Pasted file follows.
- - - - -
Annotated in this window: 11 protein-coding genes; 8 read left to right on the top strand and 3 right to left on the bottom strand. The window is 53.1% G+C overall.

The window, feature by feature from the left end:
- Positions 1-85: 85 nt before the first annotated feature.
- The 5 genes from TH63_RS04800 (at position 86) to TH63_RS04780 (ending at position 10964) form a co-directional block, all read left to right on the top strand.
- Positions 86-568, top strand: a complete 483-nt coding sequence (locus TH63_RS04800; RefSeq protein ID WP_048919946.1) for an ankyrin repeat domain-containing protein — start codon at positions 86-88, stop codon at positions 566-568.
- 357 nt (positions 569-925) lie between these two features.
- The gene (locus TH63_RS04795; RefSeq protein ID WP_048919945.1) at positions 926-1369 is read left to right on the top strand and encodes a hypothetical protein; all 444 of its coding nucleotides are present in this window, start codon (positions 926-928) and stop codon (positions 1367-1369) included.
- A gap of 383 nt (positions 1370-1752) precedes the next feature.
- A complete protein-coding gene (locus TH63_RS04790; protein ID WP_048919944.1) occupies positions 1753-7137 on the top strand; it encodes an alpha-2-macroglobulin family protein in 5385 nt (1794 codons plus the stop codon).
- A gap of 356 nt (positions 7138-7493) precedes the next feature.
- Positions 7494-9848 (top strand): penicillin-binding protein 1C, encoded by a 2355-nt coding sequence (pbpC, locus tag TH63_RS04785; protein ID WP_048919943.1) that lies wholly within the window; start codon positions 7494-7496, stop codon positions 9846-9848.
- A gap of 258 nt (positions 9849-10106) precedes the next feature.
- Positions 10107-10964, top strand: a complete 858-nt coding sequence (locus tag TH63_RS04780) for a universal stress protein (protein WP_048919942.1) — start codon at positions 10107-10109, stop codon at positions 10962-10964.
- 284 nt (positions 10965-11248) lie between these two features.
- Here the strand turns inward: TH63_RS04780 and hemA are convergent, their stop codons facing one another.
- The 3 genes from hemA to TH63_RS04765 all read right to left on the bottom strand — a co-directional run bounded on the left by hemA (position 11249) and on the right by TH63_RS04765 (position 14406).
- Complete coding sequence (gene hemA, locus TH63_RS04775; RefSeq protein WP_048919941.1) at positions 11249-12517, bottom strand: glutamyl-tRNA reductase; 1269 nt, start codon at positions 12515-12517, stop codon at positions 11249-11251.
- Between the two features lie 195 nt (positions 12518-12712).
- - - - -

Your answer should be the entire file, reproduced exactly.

Annotated in this window: 11 protein-coding genes; 8 read left to right on the top strand and 3 right to left on the bottom strand. The window is 53.1% G+C overall.

The window, feature by feature from the left end:
- Positions 1-85: 85 nt before the first annotated feature.
- The 5 genes from TH63_RS04800 (at position 86) to TH63_RS04780 (ending at position 10964) form a co-directional block, all read left to right on the top strand.
- Positions 86-568, top strand: a complete 483-nt coding sequence (locus TH63_RS04800; RefSeq protein ID WP_048919946.1) for an ankyrin repeat domain-containing protein — start codon at positions 86-88, stop codon at positions 566-568.
- 357 nt (positions 569-925) lie between these two features.
- The gene (locus TH63_RS04795; RefSeq protein ID WP_048919945.1) at positions 926-1369 is read left to right on the top strand and encodes a hypothetical protein; all 444 of its coding nucleotides are present in this window, start codon (positions 926-928) and stop codon (positions 1367-1369) included.
- A gap of 383 nt (positions 1370-1752) precedes the next feature.
- A complete protein-coding gene (locus TH63_RS04790; protein ID WP_048919944.1) occupies positions 1753-7137 on the top strand; it encodes an alpha-2-macroglobulin family protein in 5385 nt (1794 codons plus the stop codon).
- A gap of 356 nt (positions 7138-7493) precedes the next feature.
- Positions 7494-9848 (top strand): penicillin-binding protein 1C, encoded by a 2355-nt coding sequence (pbpC, locus tag TH63_RS04785; protein ID WP_048919943.1) that lies wholly within the window; start codon positions 7494-7496, stop codon positions 9846-9848.
- A gap of 258 nt (positions 9849-10106) precedes the next feature.
- Positions 10107-10964, top strand: a complete 858-nt coding sequence (locus tag TH63_RS04780) for a universal stress protein (protein WP_048919942.1) — start codon at positions 10107-10109, stop codon at positions 10962-10964.
- 284 nt (positions 10965-11248) lie between these two features.
- Here the strand turns inward: TH63_RS04780 and hemA are convergent, their stop codons facing one another.
- The 3 genes from hemA to TH63_RS04765 all read right to left on the bottom strand — a co-directional run bounded on the left by hemA (position 11249) and on the right by TH63_RS04765 (position 14406).
- Complete coding sequence (gene hemA, locus TH63_RS04775; RefSeq protein WP_048919941.1) at positions 11249-12517, bottom strand: glutamyl-tRNA reductase; 1269 nt, start codon at positions 12515-12517, stop codon at positions 11249-11251.
- Between the two features lie 195 nt (positions 12518-12712).